Where things get difficult is when this firewall breaks-down. Many liberals would like to think that this firewall is impregnable. If people who believe same sex relations are sinful or immoral nonetheless treat those in those relationships equally with others, the argument goes, their liberal credentials are unscathed.

The reality is somewhat more complicated. Religion does not manifest itself as a purely private endeavour. The nature of organised religion, in particular, means that theological views gain a social power. It is this social power that often facilitates, even if unintentionally, the stigma and otherisation and discrimination against certain minority groups, including the LGBT+ community. It also does a great deal of good. Much of th einfrastructure of philanthropy and charitable work is sustained and supported by religious groups, as is the cause of vulnerable and persecuted groups across the world, who get precious little attention elsewhere. The social power of religion and faith is not only negative, but those invoking it have to be mindful that it is a double-edged sword and that scrutiny of it is both expected and necessary in a free society.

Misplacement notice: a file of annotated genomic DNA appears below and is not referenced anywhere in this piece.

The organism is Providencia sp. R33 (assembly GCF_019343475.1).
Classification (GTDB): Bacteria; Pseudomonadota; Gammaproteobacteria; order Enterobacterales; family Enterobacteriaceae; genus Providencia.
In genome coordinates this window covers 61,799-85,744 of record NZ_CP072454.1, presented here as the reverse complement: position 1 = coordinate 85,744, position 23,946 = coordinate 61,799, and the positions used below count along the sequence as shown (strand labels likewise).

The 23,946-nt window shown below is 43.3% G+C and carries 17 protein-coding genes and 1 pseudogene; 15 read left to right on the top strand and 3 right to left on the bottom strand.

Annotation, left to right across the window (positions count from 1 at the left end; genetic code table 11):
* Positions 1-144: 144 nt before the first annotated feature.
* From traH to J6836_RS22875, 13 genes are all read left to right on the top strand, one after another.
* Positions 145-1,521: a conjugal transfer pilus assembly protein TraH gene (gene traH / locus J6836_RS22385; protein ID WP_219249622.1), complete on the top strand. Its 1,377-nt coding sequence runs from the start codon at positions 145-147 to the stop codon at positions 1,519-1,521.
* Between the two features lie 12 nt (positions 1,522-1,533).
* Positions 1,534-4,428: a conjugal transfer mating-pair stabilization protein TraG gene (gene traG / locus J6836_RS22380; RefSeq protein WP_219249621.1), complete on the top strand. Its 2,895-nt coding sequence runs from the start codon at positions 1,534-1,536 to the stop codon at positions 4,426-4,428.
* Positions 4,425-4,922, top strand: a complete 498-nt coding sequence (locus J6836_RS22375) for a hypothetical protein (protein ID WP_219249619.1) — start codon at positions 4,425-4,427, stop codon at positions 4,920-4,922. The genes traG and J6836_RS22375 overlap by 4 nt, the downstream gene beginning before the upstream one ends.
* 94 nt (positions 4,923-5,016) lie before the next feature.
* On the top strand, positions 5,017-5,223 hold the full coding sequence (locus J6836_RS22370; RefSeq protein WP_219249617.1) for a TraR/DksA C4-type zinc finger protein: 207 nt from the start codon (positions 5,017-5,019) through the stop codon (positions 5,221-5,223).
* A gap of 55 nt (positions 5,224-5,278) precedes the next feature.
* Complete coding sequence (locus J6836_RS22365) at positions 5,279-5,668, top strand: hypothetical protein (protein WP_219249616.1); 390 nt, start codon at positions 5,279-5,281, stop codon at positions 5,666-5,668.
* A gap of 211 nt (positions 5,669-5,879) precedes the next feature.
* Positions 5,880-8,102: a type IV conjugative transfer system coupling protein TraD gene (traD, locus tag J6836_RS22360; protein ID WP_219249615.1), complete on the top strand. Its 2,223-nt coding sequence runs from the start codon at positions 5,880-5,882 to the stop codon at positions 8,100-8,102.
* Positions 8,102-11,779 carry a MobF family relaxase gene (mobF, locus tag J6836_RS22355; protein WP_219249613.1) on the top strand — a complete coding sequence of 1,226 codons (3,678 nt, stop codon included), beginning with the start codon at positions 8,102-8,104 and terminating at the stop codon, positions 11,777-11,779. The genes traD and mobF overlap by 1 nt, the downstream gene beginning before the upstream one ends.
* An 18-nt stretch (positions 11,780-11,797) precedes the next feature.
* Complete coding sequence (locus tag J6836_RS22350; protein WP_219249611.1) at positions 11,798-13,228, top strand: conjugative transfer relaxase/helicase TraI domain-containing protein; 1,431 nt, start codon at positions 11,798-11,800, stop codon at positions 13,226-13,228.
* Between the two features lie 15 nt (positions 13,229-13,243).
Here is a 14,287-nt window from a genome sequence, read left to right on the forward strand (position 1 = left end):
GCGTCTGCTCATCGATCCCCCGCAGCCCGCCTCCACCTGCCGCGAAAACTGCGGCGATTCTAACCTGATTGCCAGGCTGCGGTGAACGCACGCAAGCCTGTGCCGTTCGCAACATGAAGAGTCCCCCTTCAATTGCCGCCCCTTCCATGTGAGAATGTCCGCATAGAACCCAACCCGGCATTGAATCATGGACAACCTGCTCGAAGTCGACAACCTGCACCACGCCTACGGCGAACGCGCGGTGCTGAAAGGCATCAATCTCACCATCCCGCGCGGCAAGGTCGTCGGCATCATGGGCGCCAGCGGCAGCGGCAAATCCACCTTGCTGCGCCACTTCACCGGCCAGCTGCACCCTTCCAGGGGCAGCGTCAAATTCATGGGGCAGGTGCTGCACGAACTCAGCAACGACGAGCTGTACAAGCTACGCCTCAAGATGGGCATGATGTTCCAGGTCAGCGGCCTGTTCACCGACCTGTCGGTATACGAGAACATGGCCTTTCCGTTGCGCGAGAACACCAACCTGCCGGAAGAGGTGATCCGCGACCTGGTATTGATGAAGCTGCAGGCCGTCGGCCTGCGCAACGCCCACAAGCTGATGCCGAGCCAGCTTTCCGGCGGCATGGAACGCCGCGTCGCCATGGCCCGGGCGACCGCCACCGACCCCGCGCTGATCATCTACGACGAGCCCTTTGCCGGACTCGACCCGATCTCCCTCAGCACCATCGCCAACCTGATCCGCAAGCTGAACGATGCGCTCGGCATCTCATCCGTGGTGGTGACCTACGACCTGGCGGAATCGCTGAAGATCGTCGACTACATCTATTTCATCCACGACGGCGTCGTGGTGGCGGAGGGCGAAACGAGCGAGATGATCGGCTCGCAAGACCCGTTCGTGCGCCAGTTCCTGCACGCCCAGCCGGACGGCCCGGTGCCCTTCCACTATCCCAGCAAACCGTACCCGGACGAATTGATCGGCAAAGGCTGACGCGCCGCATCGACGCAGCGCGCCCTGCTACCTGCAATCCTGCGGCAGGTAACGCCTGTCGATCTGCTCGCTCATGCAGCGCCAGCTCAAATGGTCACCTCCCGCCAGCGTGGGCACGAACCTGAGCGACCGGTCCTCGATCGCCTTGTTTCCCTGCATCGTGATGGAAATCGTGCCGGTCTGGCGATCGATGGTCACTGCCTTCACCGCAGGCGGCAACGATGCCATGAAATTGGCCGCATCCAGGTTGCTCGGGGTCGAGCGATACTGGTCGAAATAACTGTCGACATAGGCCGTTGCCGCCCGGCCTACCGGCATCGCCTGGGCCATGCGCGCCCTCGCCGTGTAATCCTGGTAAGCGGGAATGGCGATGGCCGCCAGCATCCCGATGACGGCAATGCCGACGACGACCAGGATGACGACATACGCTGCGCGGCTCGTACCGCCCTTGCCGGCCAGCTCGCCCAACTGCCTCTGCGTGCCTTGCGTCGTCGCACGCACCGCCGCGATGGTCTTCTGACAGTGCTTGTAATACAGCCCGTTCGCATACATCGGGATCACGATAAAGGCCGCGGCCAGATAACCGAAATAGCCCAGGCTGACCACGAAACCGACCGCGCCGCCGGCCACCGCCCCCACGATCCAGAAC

Religion is not unique in this respect. Private moral beliefs, when shared or expressed in a community, do carry social power, and serve to "enslave by conformity" to use the traditional Liberal lingo. Organised religion is merely the most potent example of this social power in respect of these kinds of issue. The social effect of knowing or believing that others in your community, be it a political one, a religious one, a sporting one or something else, thinks that acting upon your sexuality is sinful, is significant, especially for young people who are coming to terms with it. They inhabit a world where the historical legacy of parts of organised religion, both in its teachings and its soft power, has shaped a world in which sexual and gender minorities are seen on some level as abnormalities or immoral.